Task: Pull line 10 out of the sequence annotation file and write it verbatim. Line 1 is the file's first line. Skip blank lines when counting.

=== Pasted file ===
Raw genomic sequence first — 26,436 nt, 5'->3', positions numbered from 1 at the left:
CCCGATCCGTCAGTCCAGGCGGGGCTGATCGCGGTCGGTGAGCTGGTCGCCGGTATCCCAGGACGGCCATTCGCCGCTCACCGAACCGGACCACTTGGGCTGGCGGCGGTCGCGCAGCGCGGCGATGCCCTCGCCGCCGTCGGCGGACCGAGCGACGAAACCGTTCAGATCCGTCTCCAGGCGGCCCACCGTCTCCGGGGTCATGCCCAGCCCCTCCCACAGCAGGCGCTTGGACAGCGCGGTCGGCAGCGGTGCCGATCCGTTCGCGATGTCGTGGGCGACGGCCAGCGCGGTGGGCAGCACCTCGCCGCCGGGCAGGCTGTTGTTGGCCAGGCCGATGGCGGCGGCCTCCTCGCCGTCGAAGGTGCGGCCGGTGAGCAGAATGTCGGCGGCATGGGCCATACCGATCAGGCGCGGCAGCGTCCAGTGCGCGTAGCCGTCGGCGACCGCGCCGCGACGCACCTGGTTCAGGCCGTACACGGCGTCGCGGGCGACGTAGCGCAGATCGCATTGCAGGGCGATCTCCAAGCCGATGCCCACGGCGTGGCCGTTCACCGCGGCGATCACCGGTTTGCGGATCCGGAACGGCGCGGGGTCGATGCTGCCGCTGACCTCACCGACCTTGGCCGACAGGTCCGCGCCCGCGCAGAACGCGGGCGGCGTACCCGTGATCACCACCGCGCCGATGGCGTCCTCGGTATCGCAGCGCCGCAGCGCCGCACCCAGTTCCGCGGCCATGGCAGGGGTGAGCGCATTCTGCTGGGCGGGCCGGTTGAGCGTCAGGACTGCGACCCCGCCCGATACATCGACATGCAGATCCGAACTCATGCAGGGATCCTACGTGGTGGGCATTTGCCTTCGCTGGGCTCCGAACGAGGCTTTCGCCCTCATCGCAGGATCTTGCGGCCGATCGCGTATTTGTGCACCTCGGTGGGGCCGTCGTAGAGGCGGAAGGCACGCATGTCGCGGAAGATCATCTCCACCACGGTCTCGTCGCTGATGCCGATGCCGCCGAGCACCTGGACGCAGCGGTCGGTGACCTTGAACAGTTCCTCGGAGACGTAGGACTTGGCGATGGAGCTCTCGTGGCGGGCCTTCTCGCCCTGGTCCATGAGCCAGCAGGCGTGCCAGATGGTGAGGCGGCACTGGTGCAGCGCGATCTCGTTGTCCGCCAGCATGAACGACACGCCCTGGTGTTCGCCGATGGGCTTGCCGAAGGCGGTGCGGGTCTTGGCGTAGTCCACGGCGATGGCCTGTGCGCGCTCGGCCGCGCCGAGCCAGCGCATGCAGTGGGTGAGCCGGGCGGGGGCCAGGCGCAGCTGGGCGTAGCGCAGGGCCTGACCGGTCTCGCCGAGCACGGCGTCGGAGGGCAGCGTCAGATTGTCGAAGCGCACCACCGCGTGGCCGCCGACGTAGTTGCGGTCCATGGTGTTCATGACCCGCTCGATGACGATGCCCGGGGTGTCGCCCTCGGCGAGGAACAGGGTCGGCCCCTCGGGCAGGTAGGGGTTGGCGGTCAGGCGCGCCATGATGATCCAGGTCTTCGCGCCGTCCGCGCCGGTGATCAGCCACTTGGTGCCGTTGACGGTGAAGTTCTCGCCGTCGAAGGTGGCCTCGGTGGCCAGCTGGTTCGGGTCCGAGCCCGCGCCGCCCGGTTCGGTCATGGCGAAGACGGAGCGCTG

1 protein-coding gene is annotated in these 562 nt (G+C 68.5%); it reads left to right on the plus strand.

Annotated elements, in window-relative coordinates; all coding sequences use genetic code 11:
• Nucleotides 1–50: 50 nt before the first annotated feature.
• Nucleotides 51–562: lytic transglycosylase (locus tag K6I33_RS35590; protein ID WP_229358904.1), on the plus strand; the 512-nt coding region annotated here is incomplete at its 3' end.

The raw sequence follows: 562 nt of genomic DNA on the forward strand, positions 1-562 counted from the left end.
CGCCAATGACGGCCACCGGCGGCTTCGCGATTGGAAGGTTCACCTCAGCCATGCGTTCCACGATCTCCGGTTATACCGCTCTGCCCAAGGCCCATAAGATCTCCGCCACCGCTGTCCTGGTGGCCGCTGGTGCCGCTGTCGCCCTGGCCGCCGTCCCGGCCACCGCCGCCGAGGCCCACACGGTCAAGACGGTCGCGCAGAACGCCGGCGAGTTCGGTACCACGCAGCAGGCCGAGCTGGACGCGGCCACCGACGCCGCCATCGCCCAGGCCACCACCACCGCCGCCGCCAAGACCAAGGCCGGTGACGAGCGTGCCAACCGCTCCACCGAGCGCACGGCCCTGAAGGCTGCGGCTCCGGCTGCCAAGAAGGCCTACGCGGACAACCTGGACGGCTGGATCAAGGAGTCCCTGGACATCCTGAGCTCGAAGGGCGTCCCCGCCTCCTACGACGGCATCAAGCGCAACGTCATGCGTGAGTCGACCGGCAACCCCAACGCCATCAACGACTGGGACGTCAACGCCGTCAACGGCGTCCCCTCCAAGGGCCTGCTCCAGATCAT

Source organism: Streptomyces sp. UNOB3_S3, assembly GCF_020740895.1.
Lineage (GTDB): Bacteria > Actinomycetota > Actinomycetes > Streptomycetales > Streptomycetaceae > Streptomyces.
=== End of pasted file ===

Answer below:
Lineage (GTDB): Bacteria > Actinomycetota > Actinomycetes > Streptomycetales > Streptomycetaceae > Streptomyces.